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Let Us Use Our Hands To Produce A Better World

Raw seeds spilling out of jars onto a white ground

The Complete Guide to Seed and Nut Oils is a beautifully illustrated and photographed book that gives you all of the information you need to produce oils for cooking, balms and salves, self-sufficiency and resiliency or for small-scale commercial or community production. Today, we share an excerpt from this book that talks about the consumption and production of food and also looks at the author’s journey in finding balance between consuming and producing.

Excerpt from the Preface

We live in a land of abundance and plenty. Examples of this substantial bounty can be found in various locales, but perhaps no other place highlights our good fortune quite like the sprawling American supermarket. With dozens of aisles, stacked floor to ceiling, loaded with fresh fruits and vegetables, breads and beans, processed and packaged foods, herbs and spices from faraway lands, household products, anything and everything that we may hope to purchase and enjoy, the supermarket has it all. If we approach the grocery store with the eyes of a consumer, we are thrilled by its diversity of offerings. In fact, many consumers have come to expect this abundance, demand it, and are quick to complain to the store’s management if the selection available isn’t as diverse and lavish as expected.

If we view the market with the eyes of a producer— whether farmer, homesteader, community activist, crafter or artist— we see these aisles of grocery-laden shelves in a very different light. We see the hours of labor spent cultivating, harvesting and processing the crops. We see the daily struggles of the farmer, battling the elements to ensure a fruitful season. We see the processor, crafting raw ingredients into viable commercial products. We see, and are acutely aware of, the sheer amount of resources that are spent, exploited and far too often wasted in a desperate attempt to keep these shelves filled with a myriad of choices, in what too often appears to be an overly aggressive assault on our senses. As if, perhaps, by loading these shelves with dozens of options, countless brands of packages stacked up in neatly organized rows, the store itself is trying to convince us of our wealth. How could we possibly feel insecure or unsure of our standing in the world when we have 24 different brands of breakfast cereal to choose from? But the producer knows better.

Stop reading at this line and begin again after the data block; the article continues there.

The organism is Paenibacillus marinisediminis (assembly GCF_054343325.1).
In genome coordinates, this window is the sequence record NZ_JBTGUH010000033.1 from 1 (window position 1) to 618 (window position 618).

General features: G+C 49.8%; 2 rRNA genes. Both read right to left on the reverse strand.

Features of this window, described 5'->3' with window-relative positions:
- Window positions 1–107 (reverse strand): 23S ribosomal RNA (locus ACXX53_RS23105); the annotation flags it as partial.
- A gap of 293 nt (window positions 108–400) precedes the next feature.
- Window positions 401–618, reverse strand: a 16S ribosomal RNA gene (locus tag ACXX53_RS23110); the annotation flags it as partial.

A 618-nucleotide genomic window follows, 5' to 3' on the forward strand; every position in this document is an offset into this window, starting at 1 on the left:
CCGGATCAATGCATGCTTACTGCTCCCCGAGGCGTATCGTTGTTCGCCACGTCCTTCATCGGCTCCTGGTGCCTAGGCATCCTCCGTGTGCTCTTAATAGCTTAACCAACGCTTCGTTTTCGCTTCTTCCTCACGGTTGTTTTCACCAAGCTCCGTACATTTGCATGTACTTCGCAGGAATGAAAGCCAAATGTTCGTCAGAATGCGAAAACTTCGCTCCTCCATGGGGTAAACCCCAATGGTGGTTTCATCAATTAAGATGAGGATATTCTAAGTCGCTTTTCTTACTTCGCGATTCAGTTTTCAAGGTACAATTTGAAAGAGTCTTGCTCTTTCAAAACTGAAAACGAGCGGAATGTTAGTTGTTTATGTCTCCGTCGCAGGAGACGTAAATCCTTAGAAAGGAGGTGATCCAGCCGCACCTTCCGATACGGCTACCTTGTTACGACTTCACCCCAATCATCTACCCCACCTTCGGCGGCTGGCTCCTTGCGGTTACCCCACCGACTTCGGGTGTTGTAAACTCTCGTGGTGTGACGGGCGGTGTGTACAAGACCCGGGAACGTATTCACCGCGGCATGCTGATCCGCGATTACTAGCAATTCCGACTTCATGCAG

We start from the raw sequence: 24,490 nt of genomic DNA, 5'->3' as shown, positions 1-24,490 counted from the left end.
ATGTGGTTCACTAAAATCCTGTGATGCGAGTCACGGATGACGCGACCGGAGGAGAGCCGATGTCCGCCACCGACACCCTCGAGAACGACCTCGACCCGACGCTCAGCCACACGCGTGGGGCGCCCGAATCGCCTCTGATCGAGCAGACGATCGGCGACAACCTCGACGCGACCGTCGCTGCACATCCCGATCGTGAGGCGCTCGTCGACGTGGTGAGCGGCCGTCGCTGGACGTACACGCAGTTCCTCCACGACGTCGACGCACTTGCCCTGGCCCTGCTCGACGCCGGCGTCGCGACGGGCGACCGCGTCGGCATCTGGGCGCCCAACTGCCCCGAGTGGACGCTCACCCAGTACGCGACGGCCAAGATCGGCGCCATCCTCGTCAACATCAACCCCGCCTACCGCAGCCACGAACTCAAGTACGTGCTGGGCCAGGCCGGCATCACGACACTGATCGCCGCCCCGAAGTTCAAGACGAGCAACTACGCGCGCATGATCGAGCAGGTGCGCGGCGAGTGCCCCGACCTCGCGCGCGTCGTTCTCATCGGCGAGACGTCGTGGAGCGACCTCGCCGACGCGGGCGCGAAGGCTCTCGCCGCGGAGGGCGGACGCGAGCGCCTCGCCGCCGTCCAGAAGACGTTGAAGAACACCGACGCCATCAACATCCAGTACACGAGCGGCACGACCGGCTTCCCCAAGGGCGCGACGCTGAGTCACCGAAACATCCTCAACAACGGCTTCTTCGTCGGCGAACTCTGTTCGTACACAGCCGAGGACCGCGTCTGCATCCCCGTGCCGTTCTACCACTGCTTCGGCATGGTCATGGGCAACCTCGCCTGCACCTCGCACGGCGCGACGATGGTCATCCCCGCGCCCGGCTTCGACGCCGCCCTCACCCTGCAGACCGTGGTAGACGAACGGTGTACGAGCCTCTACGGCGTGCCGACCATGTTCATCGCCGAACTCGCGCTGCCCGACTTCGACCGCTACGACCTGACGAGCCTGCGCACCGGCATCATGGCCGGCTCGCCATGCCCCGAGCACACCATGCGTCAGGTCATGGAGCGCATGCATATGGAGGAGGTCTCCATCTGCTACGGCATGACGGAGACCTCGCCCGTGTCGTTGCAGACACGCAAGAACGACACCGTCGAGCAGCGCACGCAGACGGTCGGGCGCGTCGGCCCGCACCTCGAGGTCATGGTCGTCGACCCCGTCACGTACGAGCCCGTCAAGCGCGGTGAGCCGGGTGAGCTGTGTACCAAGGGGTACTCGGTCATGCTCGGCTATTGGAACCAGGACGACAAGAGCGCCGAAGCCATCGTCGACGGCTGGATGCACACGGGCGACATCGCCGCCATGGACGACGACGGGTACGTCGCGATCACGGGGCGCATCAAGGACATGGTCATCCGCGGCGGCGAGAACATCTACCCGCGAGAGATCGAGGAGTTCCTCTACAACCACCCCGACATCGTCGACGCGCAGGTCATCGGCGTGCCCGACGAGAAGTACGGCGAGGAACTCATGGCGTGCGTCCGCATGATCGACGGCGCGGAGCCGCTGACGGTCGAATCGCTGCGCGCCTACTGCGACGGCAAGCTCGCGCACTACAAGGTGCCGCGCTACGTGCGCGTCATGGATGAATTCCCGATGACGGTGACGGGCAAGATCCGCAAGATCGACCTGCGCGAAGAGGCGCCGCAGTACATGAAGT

Through the eyes of the producer, we see that what appears to be 24 distinct selections to choose from is merely an illusion. Although the choices may have unique packaging with different colors, slogans and mascots, the producer knows that a majority of these products are just varying ratios of corn and sugar. And in most of these cases, the sugar is likely just high-fructose corn syrup.

While the illusion of choice may appeal to the wide-eyed, eager consumer, those of us with a production-centered state of mind find ourselves quickly disenchanted by this overreaching, almost ridiculous, façade. Farmers, homesteaders, community activists, crafters and artists alike are driven by a philosophy of creation, a true do-it-yourself mindset. We will not, we cannot, just sit back contently and allow others to produce the world’s goods for still others to consume, because a system based on unlimited consumption, with limited production, simply cannot sustain itself. And certainly not with the quality that we so desire. When as individuals, or cooperative communities, we commit to a focus on production, creating for ourselves what we can with the resources available to us, this is when we begin to restore balance to a system that has become stretched so thin it can hardly be expected to support us for much longer.